Greengage technology installed at a BQP contract grower’s site in Suffolk.

Lighting technology pioneer Greengage is working exclusively with BQP (British Quality Pigs) – part of Pilgrim’s Pride – on a groundbreaking commercial trial in lighting and sensor technology to improve pig performance and enhance animal welfare.

Until now, the Edinburgh-based company has focused mainly on the poultry sector, where more than 20 per cent of UK broilers are grown under its lighting. Now, it’s moving into the pig sector, where data surrounding pig performance using intelligent lighting is limited.

There is particular interest across the pig sector in the trial with acoustics in a finishing shed using a “Grunty” sensor developed by the company. The acoustic sensor will eventually be coupled with the lighting system to automatically adjust the lights once an aggression event is predicted or occurring.

Greengage is working on developing algorithms that will differentiate between “happy” or normal sounds within a shed and aggression. This data will be analysed and then fed back to the grower via a smartphone app in real time.

“Early indications show that a change in light spectrum or intensity does have a calming effect on the pigs, and through this work we’re seeking to quantify this scientifically,” said Greengage sales and marketing director, Matt Kealey.

“Tail biting can lead to up to appreciable mortality in a finishing shed. This is an industry-wide issue with a huge financial and animal welfare impact at a time when there is increasing pressure from audit bodies and consumers to cease tail docking. A number of factors contribute to the issue including genetics, feed and environment, yet lighting doesn’t appear to have been looked at on a commercial scale.”

Greengage lighting installed in a BQP contract growing unit.

The acoustics sensor is one of a series of sensors clipped on to the existing lighting cabling to monitor carbon dioxide, ammonia, humidity, temperature and lux levels, and provide 4D camera images.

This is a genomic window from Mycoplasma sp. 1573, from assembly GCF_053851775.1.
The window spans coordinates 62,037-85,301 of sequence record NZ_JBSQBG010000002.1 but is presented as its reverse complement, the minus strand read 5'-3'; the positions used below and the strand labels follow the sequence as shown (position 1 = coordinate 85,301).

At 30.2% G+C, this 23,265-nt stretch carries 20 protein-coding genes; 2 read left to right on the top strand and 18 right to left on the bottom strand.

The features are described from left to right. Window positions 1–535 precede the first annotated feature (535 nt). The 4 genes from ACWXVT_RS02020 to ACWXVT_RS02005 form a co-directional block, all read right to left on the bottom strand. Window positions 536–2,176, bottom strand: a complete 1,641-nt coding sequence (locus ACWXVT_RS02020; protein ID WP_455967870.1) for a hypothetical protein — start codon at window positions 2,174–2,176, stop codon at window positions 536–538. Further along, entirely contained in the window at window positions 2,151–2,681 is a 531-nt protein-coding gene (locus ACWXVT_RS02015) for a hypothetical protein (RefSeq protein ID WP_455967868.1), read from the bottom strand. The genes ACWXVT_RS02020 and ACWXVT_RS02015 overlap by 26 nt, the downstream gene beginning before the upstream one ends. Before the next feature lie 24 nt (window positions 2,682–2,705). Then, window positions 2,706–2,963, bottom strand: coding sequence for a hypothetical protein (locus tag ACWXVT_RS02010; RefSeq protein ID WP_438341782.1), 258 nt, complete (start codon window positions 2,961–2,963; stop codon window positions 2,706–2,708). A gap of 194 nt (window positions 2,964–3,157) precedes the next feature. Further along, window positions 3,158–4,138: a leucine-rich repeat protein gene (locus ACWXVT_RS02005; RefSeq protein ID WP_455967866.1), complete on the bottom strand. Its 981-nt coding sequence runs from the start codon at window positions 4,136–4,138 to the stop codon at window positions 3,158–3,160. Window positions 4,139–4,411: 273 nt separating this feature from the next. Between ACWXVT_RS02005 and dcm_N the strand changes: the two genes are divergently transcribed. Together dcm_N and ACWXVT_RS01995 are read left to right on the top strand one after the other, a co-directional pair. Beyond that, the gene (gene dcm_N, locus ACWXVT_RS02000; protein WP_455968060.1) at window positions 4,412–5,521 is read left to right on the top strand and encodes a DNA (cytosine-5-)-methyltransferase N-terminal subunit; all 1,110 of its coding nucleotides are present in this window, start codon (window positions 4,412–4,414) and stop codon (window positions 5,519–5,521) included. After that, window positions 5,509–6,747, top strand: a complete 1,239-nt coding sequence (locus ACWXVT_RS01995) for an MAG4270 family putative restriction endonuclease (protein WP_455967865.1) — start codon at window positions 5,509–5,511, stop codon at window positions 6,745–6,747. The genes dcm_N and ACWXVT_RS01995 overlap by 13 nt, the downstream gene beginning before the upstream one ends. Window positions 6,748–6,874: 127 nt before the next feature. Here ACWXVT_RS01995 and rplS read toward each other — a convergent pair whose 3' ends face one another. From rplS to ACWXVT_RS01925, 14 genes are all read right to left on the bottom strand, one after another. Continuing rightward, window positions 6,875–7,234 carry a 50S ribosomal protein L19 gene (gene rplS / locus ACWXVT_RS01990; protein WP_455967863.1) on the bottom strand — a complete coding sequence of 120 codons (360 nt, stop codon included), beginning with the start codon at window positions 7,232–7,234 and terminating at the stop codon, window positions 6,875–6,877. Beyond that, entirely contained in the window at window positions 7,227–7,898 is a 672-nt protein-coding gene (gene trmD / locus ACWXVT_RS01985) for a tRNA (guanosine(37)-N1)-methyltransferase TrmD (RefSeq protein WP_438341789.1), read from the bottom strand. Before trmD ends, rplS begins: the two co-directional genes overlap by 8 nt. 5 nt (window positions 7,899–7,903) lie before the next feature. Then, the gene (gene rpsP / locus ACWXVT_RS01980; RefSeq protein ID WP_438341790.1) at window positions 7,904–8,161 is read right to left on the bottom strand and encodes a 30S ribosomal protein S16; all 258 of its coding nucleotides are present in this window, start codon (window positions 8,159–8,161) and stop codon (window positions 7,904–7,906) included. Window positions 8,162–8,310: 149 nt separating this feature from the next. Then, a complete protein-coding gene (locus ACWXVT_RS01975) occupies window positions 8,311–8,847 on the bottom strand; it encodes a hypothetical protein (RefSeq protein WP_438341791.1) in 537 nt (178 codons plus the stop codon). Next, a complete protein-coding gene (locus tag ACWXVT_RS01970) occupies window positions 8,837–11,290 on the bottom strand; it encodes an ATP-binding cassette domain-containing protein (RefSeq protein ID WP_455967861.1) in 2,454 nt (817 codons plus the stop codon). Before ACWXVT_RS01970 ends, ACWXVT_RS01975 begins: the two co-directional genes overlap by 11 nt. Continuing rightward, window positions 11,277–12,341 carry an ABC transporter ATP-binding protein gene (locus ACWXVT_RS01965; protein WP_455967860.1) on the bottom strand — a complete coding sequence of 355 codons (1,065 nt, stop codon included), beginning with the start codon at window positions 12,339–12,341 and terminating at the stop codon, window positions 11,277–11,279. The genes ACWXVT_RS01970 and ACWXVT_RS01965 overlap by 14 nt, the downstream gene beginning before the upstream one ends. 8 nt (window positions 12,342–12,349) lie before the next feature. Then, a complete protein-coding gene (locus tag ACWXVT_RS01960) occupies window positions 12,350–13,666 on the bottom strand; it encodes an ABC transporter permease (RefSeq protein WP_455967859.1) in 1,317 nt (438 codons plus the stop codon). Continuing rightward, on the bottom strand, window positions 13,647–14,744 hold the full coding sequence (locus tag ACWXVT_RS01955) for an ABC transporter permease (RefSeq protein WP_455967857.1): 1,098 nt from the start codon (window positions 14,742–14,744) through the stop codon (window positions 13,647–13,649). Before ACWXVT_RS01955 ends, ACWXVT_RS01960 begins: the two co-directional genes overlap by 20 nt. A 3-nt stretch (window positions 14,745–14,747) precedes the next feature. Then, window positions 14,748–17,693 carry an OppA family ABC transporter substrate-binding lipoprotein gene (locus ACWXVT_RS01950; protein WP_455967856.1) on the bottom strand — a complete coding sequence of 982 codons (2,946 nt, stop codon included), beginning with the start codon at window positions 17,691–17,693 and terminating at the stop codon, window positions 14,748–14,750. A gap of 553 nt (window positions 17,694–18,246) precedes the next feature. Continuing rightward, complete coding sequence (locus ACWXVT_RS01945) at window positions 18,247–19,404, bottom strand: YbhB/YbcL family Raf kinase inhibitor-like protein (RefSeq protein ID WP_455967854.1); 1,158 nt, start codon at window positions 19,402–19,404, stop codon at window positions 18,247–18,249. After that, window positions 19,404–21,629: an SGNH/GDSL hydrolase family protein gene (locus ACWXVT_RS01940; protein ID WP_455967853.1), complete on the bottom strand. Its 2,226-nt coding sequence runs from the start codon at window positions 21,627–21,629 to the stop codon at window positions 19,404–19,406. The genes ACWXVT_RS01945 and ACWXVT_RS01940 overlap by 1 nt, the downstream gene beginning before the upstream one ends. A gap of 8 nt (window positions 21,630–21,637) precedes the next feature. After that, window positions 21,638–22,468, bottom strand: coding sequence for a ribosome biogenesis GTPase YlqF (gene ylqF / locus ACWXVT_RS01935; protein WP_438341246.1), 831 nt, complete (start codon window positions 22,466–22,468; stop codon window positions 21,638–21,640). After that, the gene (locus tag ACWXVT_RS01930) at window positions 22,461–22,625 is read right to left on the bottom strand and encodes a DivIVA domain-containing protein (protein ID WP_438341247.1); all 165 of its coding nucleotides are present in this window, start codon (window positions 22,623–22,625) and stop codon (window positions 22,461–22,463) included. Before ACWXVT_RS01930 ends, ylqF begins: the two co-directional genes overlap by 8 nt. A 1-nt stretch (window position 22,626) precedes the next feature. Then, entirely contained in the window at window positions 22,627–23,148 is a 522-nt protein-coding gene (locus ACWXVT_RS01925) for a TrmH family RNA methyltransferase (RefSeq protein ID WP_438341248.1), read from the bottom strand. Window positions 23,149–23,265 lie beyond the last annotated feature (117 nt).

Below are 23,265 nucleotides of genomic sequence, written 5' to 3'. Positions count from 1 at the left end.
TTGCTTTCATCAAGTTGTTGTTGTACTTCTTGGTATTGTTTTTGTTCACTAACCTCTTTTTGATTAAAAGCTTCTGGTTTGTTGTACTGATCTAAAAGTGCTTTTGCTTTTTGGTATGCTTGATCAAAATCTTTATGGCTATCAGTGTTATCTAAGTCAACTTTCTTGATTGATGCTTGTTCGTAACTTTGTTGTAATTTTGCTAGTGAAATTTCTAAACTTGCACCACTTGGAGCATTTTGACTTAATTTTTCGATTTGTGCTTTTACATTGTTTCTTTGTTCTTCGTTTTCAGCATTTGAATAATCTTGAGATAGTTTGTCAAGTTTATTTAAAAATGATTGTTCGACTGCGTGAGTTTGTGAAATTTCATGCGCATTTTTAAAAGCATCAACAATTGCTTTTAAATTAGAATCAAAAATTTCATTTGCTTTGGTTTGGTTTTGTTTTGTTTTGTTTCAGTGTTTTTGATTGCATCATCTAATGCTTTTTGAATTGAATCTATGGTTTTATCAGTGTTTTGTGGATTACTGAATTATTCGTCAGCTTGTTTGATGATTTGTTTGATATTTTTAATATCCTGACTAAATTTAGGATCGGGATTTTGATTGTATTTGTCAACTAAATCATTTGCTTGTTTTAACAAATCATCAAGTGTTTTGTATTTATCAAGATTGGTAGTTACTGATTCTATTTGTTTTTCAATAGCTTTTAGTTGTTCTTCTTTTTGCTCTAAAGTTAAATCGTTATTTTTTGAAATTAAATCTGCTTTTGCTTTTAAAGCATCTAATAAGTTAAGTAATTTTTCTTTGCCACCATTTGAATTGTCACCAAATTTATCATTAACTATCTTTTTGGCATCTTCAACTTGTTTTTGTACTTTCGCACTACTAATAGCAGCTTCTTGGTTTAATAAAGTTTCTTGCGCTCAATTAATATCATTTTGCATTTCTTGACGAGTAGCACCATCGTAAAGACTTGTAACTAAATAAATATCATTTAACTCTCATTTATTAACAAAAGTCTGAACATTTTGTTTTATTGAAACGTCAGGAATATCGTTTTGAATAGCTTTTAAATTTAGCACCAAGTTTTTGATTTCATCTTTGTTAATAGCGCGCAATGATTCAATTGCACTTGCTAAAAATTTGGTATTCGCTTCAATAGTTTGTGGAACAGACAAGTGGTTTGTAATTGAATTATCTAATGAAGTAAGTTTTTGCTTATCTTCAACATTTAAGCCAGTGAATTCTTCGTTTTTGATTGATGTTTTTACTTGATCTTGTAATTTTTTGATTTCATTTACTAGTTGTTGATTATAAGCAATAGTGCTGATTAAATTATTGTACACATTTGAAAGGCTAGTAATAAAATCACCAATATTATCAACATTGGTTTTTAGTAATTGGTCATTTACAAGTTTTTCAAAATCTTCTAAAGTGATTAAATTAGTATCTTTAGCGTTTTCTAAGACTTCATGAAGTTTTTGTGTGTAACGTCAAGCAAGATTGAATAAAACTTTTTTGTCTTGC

There are a number of elements to the indoor finishing sheds trial. Overall performance of the pigs under Greengage lighting is being assessed, comparing feed conversion, mortality and days to finish.

Light intensity and colour spectrums are being studied to manage tail biting within the sheds; they can be changed to calm the animals when a “spike” is reported via a cloud-based app.

Greengage has installed this lighting in two identical sheds with a flagship BQP grower in Suffolk. The first shed has just white lights, and the second both white and blue. Both sheds have a dawn-to-dusk controller that allows lighting periods to be set, and both the lighting-up and lighting-down periods controlled to mimic sunrise and sunset.

“Both the farmer and BQP fieldsman have commented that pigs appear calmer under the lights, with definite mood change when the lights are switched to blue,” Matt Kealey said. “At the moment this is unsubstantiated, but when the current batch are finished we should be able to quantify the results with some real data.”

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